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DRGs, new GTPases involved in mitotic spindle formation?


Schellhaus,  A       
Antonin Group, Friedrich Miescher Laboratory, Max Planck Society;


Antonin,  W       
Antonin Group, Friedrich Miescher Laboratory, Max Planck Society;

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Schellhaus, A., & Antonin, W. (2015). DRGs, new GTPases involved in mitotic spindle formation?. Poster presented at 54th Annual Meeting of the American Society for Cell Biology (ASCB 2015), San Diego, CA, USA.

Cite as: https://hdl.handle.net/21.11116/0000-000D-1EBA-1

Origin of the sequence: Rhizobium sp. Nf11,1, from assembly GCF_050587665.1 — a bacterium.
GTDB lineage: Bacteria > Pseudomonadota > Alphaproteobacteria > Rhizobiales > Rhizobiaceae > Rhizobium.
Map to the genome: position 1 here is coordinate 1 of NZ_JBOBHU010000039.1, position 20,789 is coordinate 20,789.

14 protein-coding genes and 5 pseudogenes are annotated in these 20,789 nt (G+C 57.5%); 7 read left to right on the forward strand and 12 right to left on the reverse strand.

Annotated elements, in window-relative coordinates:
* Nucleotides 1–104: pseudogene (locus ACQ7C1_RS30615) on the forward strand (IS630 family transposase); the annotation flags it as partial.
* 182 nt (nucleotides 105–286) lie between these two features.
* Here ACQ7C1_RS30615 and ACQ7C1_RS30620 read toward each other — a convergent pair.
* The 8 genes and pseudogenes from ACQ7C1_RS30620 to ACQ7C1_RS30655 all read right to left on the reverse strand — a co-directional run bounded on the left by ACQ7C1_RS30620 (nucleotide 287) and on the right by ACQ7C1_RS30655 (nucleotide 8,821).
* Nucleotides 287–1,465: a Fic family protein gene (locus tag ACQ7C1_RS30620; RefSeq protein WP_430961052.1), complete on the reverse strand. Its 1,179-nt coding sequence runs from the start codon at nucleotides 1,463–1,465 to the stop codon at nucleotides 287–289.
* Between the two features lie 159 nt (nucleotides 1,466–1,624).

In order to segregate chromatin during cell division to the two daughter cells, a bipolar spindle needs to form. The mitotic spindle consists of anti‐parallel microtubule bundles, connecting the microtubule organizing center (MTOC) via the minus‐ends of the microtubules with the kinetochores via the plus ends. The most prominent MTOCs are centrosomes serving as spindle poles during mitosis in vertebrate somatic cells. The centrosomes contain the γ‐tubulin ring complex (γ ‐TURC) which promotes the nucleation of microtubules. Microtubules are highly dynamic, changing the state of polymerization and depolymerization at the plus end. Beside the centrosome nucleation pathway, a chromatin‐ and Ran‐ dependent nucleation pathway is known. The latter functions by a gradient of Ran in its GTP‐bound form ‐ accumulating close to chromatin ‐ to its GDP‐bound version. Ran‐GTP induces microtubule polymerization by releasing microtubule associated proteins from importins locally around chromatin. Mitotic spindle formation can be reconstituted in vitro using Xenopus laevis egg extract. Labeled tubulin incubated in egg extracts polymerizes for example in the presence of sperm chromatin or the dominant positive mutant of Ran. Using this cell‐free system, I found that additional GTPases are involved in microtubule functions. The Developmentally Regulated GTP binding proteins 1 and 2 (DRG1 and 2) as well as their stabilizing proteins DRG family regulatory proteins (DFRP1 and 2) localize to microtubule nucleation centers in egg extracts. Additionally, DRG1 and DFRP1 bind microtubules in vitro. Furthermore, results obtained by addition of eGFP‐tagged DRG1 and DRG2 to the Ran aster assay suggest that these GTPases increase the microtubule polymerization. Although the specific function is not known yet, these results suggest that DRGs play a role in the assembly of the mitotic spindle – most likely by increasing the polymerization.